One of the city’s oldest clubs, famed for its themed parties and slightly run-down charm, is the Pik Dame on Elbestrasse. The plushy establishment has experienced all of the quarter’s metamorphoses and witnessed vicious clan rivalry – it has never stayed peaceful for long here. The Pik Dame is currently closed for a reason that’s almost symbolic for the district: The club’s owner wants to build onto the two-story structure to create apartments for his staff, who can no longer afford to live locally.
Frankfurt’s most colorful district also plays a leading role in the city’s hospitality. When every hotel bed is full, the ratio of guests to residents is roughly 2:1. That’s one of the highest instances of hotels per square meter in the world. And quite fittingly, a jury of experts voted Frankfurt businessmen Micky Rosen and Alex Urseanu “Hoteliers of the Year” for 2018.
The golden boys of the German hotel industry meet us on the terrace of their hotel Roomers, which features five-star frivolity in the form of muted lighting, black walls and purple velvet and golden canopies on the beds. Guests are greeted with vodka, sparkling wine and sweets. From their first hotel in the Bahnhofsviertel district, Rosen and Urseanu have expanded into an empire that employs over a thousand people from Baden-Baden to Munich to Berlin, and is set to expand further.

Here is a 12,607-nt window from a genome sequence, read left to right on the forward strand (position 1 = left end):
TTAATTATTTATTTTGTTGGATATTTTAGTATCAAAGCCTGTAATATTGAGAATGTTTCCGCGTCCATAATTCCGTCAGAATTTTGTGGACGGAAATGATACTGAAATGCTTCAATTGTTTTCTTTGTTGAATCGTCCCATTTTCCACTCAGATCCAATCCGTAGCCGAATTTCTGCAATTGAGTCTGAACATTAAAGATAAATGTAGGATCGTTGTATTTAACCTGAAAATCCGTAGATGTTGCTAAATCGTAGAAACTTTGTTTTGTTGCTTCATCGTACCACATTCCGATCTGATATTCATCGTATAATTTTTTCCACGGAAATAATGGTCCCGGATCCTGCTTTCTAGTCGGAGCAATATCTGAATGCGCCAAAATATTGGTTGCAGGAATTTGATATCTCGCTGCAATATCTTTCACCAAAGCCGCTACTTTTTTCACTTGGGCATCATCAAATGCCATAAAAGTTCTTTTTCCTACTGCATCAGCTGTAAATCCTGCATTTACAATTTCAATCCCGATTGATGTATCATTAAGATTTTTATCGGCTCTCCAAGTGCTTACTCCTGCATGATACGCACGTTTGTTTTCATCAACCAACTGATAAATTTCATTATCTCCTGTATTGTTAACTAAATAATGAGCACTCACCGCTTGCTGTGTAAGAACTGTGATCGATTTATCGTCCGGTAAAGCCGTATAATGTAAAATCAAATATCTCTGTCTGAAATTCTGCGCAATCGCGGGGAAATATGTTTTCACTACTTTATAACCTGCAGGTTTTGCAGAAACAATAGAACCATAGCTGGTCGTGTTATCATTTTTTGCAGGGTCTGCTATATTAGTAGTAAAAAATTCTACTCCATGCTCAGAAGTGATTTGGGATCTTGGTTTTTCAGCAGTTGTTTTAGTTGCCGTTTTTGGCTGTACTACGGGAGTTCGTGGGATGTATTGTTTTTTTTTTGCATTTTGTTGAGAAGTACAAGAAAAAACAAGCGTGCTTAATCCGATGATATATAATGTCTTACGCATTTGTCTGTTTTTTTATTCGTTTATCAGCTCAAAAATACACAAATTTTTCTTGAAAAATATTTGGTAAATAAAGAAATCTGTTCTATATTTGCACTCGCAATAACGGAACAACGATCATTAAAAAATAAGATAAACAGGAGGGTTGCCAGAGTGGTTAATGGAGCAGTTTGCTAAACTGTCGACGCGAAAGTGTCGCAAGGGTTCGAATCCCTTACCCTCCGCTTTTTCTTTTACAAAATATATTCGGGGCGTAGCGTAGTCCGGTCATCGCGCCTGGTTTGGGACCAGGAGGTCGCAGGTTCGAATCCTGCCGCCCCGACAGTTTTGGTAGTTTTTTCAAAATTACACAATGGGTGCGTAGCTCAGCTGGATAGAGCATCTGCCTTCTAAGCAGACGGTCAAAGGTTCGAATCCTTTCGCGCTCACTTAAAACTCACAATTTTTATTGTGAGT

All their business activities come together in Frankfurt. “We aren’t just here for hotel guests but for the people of Frankfurt, too,” says Rosen. To this day, 70 percent of the people who frequent their hotel bars and restaurants are from Frankfurt – and everyone seems to know each other. In 2002, Rosen and Urseanu opened the Bristol hotel near the main station. A year later, they threw the legendary party with the Ardinasts that gave rise to the Nightcrawlers parties that still bring together bank employees, graffiti artists and art students.
To this day, the mix is typical of this no-go-area turned hotspot. If they continue to come here, the students, the migrants, the hipsters and eventually the Brexit bankers, they will find that even what does not belong together elsewhere can grow together in Frankfurt.
Dine on the riverbank: Stop for a bite on a warm fall day at the Blaue Wasser by the Main.
See the financial district, climb the Maintower or admire the Römer (town hall).
Visit the DAM museum to learn about the Cathedral District (through March 2019).
South African Zachary Smith serves craft beer and beef jerky in the Bridge District.